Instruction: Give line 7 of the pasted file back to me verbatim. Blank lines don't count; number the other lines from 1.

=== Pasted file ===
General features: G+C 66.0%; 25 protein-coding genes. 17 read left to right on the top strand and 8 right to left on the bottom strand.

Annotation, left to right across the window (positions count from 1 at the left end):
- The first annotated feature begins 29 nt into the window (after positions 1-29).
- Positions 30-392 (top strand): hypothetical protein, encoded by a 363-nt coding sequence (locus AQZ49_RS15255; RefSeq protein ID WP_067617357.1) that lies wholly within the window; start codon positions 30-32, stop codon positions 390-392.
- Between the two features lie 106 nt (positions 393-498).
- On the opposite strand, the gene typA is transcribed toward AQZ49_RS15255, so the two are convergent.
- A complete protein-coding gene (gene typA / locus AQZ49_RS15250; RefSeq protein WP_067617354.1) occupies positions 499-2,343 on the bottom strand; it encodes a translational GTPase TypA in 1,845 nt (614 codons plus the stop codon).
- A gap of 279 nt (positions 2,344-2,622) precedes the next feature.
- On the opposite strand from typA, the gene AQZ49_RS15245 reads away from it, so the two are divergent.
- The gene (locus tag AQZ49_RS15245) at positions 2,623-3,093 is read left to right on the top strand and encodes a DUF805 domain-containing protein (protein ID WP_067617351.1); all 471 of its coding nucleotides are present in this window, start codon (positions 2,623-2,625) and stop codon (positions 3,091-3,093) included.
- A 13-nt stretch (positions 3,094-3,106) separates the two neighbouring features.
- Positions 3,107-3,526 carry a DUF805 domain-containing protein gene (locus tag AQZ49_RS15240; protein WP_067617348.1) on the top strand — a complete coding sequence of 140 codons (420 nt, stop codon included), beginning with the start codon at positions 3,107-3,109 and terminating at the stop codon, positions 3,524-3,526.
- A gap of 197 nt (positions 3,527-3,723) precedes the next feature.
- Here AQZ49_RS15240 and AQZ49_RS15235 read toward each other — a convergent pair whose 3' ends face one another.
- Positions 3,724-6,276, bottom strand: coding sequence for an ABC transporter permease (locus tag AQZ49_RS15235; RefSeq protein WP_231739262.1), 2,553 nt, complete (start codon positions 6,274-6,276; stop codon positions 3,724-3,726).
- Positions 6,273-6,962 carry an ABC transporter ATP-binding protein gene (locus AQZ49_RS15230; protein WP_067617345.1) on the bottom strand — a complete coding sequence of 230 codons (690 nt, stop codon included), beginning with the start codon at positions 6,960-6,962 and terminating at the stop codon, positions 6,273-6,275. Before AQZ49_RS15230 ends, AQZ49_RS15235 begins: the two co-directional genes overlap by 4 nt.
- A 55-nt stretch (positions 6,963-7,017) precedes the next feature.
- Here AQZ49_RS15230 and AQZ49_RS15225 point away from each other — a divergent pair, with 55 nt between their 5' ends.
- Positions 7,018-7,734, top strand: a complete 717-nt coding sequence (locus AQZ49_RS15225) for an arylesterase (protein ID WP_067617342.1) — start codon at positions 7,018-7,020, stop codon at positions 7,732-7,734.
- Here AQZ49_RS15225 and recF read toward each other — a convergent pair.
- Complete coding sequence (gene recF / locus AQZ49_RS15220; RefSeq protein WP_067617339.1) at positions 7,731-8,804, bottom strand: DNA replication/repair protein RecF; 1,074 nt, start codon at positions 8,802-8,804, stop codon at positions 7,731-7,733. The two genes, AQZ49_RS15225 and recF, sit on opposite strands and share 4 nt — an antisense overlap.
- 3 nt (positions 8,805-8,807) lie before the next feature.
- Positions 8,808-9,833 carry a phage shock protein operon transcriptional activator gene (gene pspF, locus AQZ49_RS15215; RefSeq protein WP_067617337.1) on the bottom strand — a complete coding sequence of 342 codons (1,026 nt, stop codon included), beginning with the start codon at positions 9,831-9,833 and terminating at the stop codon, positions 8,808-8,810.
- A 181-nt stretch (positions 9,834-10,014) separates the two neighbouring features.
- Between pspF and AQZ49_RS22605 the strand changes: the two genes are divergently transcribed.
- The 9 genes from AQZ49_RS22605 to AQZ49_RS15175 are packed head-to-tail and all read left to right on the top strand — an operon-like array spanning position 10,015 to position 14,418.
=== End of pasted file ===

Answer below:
- A complete protein-coding gene (gene typA / locus AQZ49_RS15250; RefSeq protein WP_067617354.1) occupies positions 499-2,343 on the bottom strand; it encodes a translational GTPase TypA in 1,845 nt (614 codons plus the stop codon).